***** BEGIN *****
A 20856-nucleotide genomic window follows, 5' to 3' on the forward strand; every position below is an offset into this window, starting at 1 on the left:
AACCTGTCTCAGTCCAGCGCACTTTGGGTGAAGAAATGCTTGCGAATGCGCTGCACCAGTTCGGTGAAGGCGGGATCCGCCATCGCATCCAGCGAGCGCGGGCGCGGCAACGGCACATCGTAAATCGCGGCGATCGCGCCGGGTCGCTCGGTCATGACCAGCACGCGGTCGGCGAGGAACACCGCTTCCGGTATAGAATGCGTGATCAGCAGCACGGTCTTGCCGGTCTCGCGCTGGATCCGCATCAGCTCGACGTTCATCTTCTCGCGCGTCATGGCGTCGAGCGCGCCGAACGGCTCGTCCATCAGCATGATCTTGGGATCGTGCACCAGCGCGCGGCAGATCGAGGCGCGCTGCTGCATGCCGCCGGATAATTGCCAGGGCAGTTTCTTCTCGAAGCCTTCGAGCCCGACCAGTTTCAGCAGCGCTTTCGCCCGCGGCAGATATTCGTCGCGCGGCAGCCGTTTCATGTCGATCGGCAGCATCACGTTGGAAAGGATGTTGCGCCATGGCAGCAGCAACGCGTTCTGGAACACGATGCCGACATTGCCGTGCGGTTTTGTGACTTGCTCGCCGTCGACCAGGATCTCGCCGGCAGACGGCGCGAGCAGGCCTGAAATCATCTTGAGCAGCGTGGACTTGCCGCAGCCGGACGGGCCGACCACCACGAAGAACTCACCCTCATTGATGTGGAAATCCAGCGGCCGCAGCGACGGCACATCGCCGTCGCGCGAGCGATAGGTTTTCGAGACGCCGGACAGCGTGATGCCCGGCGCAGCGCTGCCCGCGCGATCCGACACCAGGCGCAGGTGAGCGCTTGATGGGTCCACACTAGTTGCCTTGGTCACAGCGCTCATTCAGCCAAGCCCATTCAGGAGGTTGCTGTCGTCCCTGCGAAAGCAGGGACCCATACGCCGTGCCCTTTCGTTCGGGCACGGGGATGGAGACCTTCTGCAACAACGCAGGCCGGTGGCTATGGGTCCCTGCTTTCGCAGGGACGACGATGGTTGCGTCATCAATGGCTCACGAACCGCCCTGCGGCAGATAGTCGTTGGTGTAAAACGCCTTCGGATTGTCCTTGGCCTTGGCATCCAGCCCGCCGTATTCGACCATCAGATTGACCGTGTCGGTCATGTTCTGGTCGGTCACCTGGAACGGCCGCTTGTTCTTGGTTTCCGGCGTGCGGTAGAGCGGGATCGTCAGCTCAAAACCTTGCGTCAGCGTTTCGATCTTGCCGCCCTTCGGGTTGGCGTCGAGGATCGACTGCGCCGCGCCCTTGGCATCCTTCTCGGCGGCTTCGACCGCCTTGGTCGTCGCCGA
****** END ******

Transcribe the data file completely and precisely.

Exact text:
A 20856-nucleotide genomic window follows, 5' to 3' on the forward strand; every position below is an offset into this window, starting at 1 on the left:
AACCTGTCTCAGTCCAGCGCACTTTGGGTGAAGAAATGCTTGCGAATGCGCTGCACCAGTTCGGTGAAGGCGGGATCCGCCATCGCATCCAGCGAGCGCGGGCGCGGCAACGGCACATCGTAAATCGCGGCGATCGCGCCGGGTCGCTCGGTCATGACCAGCACGCGGTCGGCGAGGAACACCGCTTCCGGTATAGAATGCGTGATCAGCAGCACGGTCTTGCCGGTCTCGCGCTGGATCCGCATCAGCTCGACGTTCATCTTCTCGCGCGTCATGGCGTCGAGCGCGCCGAACGGCTCGTCCATCAGCATGATCTTGGGATCGTGCACCAGCGCGCGGCAGATCGAGGCGCGCTGCTGCATGCCGCCGGATAATTGCCAGGGCAGTTTCTTCTCGAAGCCTTCGAGCCCGACCAGTTTCAGCAGCGCTTTCGCCCGCGGCAGATATTCGTCGCGCGGCAGCCGTTTCATGTCGATCGGCAGCATCACGTTGGAAAGGATGTTGCGCCATGGCAGCAGCAACGCGTTCTGGAACACGATGCCGACATTGCCGTGCGGTTTTGTGACTTGCTCGCCGTCGACCAGGATCTCGCCGGCAGACGGCGCGAGCAGGCCTGAAATCATCTTGAGCAGCGTGGACTTGCCGCAGCCGGACGGGCCGACCACCACGAAGAACTCACCCTCATTGATGTGGAAATCCAGCGGCCGCAGCGACGGCACATCGCCGTCGCGCGAGCGATAGGTTTTCGAGACGCCGGACAGCGTGATGCCCGGCGCAGCGCTGCCCGCGCGATCCGACACCAGGCGCAGGTGAGCGCTTGATGGGTCCACACTAGTTGCCTTGGTCACAGCGCTCATTCAGCCAAGCCCATTCAGGAGGTTGCTGTCGTCCCTGCGAAAGCAGGGACCCATACGCCGTGCCCTTTCGTTCGGGCACGGGGATGGAGACCTTCTGCAACAACGCAGGCCGGTGGCTATGGGTCCCTGCTTTCGCAGGGACGACGATGGTTGCGTCATCAATGGCTCACGAACCGCCCTGCGGCAGATAGTCGTTGGTGTAAAACGCCTTCGGATTGTCCTTGGCCTTGGCATCCAGCCCGCCGTATTCGACCATCAGATTGACCGTGTCGGTCATGTTCTGGTCGGTCACCTGGAACGGCCGCTTGTTCTTGGTTTCCGGCGTGCGGTAGAGCGGGATCGTCAGCTCAAAACCTTGCGTCAGCGTTTCGATCTTGCCGCCCTTCGGGTTGGCGTCGAGGATCGACTGCGCCGCGCCCTTGGCATCCTTCTCGGCGGCTTCGACCGCCTTGGTCGTCGCCGA